So to make this short, the owner of this business lived near Irvine also and if you work in or around Central or South Orange County, you know that most residences as well as businesses have access to high-speed broadband (several times faster than a T1 in fact) on either DSL or cable/fiber. This client had 7.5MB download/1.5MB upload speeds at the office and roughly the same at her home. So what we ended up doing was set up two low-cost NetGear FVS114 VPN routers (which are less than $45 each on Ebay) one at the office and one at the owner’s residence and connected them them with a a site-to-site VPN tunnel. Then we purchased a Buffalo Terastation NAS drive (about $600), identical to the one already at the office and installed it at the owner’s residence.
Fig. 1: Site-to-Site VPN Network Diagram
For this client all the company accounting and user files reside on the NAS drive, which is configured with RAID 5 to protect against disk failures. There is no tape drive or tape library. Instead nightly and weekend backups are done from the NAS to the file server’s internal disk which is configured as a RAID 1 (mirroring). This configuration provides the added benefit that if the server were to crash, the users would still be able to access their files and get to the internet, so it would be more of a nuisance than a disaster.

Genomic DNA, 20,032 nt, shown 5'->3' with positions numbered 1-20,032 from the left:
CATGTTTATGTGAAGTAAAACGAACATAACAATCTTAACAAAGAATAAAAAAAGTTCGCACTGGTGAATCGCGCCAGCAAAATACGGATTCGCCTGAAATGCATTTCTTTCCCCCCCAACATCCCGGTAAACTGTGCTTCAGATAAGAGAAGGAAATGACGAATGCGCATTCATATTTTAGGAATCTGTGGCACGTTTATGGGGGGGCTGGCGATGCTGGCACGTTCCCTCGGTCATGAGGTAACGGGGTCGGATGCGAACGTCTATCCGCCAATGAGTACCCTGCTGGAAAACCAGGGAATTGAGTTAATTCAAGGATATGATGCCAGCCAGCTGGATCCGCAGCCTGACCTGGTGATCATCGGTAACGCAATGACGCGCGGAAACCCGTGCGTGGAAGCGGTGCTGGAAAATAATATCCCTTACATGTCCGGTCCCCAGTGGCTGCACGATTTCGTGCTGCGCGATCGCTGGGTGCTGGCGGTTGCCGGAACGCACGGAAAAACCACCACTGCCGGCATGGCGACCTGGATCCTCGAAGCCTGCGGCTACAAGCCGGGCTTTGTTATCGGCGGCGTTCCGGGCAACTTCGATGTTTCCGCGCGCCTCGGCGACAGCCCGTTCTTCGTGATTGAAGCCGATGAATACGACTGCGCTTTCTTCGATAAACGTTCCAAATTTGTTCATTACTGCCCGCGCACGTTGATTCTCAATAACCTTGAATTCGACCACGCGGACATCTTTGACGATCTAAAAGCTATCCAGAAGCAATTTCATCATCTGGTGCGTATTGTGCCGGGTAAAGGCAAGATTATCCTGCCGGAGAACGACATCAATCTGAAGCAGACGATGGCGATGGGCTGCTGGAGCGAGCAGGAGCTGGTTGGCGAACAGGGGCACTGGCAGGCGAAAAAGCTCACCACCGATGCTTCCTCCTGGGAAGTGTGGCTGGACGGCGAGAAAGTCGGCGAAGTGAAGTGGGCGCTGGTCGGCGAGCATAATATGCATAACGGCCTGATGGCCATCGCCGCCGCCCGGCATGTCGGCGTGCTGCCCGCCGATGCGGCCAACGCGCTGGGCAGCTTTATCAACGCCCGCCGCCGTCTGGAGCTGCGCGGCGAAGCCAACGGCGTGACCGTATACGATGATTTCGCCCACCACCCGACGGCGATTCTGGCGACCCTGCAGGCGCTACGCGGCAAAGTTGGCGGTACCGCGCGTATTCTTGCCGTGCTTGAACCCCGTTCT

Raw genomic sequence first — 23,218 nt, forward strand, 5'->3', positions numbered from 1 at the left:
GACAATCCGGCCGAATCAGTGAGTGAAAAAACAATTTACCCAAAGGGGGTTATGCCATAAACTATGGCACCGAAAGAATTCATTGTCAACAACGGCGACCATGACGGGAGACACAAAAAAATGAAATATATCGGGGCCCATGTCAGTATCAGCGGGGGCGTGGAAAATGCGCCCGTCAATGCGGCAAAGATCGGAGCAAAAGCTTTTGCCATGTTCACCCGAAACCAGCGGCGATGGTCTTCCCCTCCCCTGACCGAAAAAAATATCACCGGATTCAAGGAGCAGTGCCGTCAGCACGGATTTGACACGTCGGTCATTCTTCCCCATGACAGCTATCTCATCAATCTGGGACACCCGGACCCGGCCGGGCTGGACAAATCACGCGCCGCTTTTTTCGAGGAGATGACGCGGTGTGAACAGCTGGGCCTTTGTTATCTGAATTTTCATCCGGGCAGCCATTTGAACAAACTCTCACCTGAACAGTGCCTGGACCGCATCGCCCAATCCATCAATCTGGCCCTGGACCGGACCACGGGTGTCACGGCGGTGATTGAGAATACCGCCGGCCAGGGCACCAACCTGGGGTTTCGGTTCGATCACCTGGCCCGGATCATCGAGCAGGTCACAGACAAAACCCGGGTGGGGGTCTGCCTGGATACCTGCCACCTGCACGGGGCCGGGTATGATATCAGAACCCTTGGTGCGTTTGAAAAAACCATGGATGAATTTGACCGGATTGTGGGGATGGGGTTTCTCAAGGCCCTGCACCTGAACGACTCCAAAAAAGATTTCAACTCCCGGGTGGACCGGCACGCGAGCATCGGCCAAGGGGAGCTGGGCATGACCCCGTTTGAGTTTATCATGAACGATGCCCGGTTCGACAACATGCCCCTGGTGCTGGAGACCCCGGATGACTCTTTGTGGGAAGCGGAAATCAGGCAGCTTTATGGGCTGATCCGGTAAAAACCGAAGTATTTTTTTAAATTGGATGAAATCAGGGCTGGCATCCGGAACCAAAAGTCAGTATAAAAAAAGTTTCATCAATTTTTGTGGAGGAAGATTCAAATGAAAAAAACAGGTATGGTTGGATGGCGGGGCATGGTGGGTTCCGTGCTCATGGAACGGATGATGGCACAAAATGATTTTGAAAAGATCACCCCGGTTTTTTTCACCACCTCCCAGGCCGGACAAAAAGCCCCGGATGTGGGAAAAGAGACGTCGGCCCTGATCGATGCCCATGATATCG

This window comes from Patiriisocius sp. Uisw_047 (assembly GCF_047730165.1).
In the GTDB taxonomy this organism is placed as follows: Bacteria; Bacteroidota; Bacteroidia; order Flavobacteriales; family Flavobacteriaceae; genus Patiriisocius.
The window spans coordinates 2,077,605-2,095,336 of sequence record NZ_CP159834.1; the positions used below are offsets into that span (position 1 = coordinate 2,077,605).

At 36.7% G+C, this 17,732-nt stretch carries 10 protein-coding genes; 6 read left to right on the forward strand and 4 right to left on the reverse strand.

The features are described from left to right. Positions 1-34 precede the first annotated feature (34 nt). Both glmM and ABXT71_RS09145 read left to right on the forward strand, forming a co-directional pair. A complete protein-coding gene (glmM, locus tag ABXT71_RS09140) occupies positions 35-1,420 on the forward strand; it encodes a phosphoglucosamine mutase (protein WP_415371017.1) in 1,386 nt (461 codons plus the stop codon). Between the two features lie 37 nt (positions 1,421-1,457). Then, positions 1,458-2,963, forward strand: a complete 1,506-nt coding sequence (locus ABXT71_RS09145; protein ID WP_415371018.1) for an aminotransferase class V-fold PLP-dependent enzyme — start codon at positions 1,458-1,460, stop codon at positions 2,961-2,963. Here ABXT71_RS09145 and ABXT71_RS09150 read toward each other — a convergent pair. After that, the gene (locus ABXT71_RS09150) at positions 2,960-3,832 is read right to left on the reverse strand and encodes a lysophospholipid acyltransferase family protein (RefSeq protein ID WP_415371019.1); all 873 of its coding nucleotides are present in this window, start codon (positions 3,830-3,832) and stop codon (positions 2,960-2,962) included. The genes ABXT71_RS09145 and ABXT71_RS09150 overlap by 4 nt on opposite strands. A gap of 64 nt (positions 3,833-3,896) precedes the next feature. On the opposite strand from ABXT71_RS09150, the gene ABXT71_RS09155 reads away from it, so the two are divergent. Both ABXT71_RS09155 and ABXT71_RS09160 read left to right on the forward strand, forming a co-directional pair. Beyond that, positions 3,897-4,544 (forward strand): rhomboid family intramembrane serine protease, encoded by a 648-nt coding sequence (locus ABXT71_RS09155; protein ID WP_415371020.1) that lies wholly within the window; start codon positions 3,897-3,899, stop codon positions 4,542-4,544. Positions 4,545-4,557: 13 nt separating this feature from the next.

Fig. 2: Netgear FVS114 Configuration
Fig 3: The two Terastations can see and communicate with each other